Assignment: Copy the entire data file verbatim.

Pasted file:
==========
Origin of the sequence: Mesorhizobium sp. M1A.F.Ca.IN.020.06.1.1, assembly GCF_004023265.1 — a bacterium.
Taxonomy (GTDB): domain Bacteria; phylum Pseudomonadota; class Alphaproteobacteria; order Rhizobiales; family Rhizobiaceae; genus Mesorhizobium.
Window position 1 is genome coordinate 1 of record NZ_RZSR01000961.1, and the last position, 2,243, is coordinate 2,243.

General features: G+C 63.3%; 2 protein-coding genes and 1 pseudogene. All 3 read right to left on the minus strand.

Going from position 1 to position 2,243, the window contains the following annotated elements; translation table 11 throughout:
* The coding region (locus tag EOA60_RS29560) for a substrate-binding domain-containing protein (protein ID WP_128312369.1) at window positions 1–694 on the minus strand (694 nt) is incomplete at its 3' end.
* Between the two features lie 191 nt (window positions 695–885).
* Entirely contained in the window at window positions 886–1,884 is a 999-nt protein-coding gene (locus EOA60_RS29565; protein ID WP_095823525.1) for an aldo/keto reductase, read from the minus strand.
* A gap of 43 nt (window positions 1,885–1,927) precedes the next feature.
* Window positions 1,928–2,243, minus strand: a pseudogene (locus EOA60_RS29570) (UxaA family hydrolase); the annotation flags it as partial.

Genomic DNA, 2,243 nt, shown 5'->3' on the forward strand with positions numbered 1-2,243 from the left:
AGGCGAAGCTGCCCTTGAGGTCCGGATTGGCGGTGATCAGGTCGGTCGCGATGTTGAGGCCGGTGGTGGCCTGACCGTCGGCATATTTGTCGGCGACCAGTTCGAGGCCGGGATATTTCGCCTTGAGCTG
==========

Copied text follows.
Origin of the sequence: Mesorhizobium sp. M1A.F.Ca.IN.020.06.1.1, assembly GCF_004023265.1 — a bacterium.
Taxonomy (GTDB): domain Bacteria; phylum Pseudomonadota; class Alphaproteobacteria; order Rhizobiales; family Rhizobiaceae; genus Mesorhizobium.
Window position 1 is genome coordinate 1 of record NZ_RZSR01000961.1, and the last position, 2,243, is coordinate 2,243.

General features: G+C 63.3%; 2 protein-coding genes and 1 pseudogene. All 3 read right to left on the minus strand.

Going from position 1 to position 2,243, the window contains the following annotated elements; translation table 11 throughout:
* The coding region (locus tag EOA60_RS29560) for a substrate-binding domain-containing protein (protein ID WP_128312369.1) at window positions 1–694 on the minus strand (694 nt) is incomplete at its 3' end.
* Between the two features lie 191 nt (window positions 695–885).
* Entirely contained in the window at window positions 886–1,884 is a 999-nt protein-coding gene (locus EOA60_RS29565; protein ID WP_095823525.1) for an aldo/keto reductase, read from the minus strand.
* A gap of 43 nt (window positions 1,885–1,927) precedes the next feature.
* Window positions 1,928–2,243, minus strand: a pseudogene (locus EOA60_RS29570) (UxaA family hydrolase); the annotation flags it as partial.

Genomic DNA, 2,243 nt, shown 5'->3' on the forward strand with positions numbered 1-2,243 from the left:
AGGCGAAGCTGCCCTTGAGGTCCGGATTGGCGGTGATCAGGTCGGTCGCGATGTTGAGGCCGGTGGTGGCCTGACCGTCGGCATATTTGTCGGCGACCAGTTCGAGGCCGGGATATTTCGCCTTGAGCTG